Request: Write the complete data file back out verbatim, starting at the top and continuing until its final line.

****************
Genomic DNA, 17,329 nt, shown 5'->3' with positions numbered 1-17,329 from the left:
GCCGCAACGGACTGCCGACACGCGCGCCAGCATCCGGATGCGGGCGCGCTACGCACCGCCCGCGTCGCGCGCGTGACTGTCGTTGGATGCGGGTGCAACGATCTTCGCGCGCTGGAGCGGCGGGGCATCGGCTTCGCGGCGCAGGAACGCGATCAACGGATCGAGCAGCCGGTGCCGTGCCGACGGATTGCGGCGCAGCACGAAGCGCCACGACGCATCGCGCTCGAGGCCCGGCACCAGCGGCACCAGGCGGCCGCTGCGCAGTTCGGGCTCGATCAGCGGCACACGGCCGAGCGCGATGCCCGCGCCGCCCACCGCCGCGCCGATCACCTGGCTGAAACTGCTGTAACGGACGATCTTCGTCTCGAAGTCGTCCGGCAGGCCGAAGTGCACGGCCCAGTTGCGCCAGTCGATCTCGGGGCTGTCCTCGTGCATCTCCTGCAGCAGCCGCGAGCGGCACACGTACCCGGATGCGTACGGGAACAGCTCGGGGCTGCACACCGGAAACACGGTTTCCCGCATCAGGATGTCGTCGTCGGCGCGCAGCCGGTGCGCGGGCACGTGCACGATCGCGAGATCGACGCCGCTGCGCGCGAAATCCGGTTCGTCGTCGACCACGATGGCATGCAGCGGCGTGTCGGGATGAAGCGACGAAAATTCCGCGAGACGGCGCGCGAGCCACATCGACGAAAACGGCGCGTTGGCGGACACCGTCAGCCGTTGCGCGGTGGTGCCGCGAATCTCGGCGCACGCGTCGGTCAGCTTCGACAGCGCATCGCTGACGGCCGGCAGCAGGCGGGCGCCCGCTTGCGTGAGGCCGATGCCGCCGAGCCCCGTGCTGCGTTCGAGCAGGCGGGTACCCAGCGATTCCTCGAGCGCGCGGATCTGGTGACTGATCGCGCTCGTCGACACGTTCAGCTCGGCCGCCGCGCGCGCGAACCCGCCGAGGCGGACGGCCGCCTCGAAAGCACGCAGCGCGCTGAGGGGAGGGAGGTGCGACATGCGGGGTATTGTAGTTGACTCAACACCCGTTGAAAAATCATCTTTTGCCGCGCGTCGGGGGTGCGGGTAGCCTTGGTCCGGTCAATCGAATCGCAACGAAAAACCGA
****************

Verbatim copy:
Genomic DNA, 17,329 nt, shown 5'->3' with positions numbered 1-17,329 from the left:
GCCGCAACGGACTGCCGACACGCGCGCCAGCATCCGGATGCGGGCGCGCTACGCACCGCCCGCGTCGCGCGCGTGACTGTCGTTGGATGCGGGTGCAACGATCTTCGCGCGCTGGAGCGGCGGGGCATCGGCTTCGCGGCGCAGGAACGCGATCAACGGATCGAGCAGCCGGTGCCGTGCCGACGGATTGCGGCGCAGCACGAAGCGCCACGACGCATCGCGCTCGAGGCCCGGCACCAGCGGCACCAGGCGGCCGCTGCGCAGTTCGGGCTCGATCAGCGGCACACGGCCGAGCGCGATGCCCGCGCCGCCCACCGCCGCGCCGATCACCTGGCTGAAACTGCTGTAACGGACGATCTTCGTCTCGAAGTCGTCCGGCAGGCCGAAGTGCACGGCCCAGTTGCGCCAGTCGATCTCGGGGCTGTCCTCGTGCATCTCCTGCAGCAGCCGCGAGCGGCACACGTACCCGGATGCGTACGGGAACAGCTCGGGGCTGCACACCGGAAACACGGTTTCCCGCATCAGGATGTCGTCGTCGGCGCGCAGCCGGTGCGCGGGCACGTGCACGATCGCGAGATCGACGCCGCTGCGCGCGAAATCCGGTTCGTCGTCGACCACGATGGCATGCAGCGGCGTGTCGGGATGAAGCGACGAAAATTCCGCGAGACGGCGCGCGAGCCACATCGACGAAAACGGCGCGTTGGCGGACACCGTCAGCCGTTGCGCGGTGGTGCCGCGAATCTCGGCGCACGCGTCGGTCAGCTTCGACAGCGCATCGCTGACGGCCGGCAGCAGGCGGGCGCCCGCTTGCGTGAGGCCGATGCCGCCGAGCCCCGTGCTGCGTTCGAGCAGGCGGGTACCCAGCGATTCCTCGAGCGCGCGGATCTGGTGACTGATCGCGCTCGTCGACACGTTCAGCTCGGCCGCCGCGCGCGCGAACCCGCCGAGGCGGACGGCCGCCTCGAAAGCACGCAGCGCGCTGAGGGGAGGGAGGTGCGACATGCGGGGTATTGTAGTTGACTCAACACCCGTTGAAAAATCATCTTTTGCCGCGCGTCGGGGGTGCGGGTAGCCTTGGTCCGGTCAATCGAATCGCAACGAAAAACCGA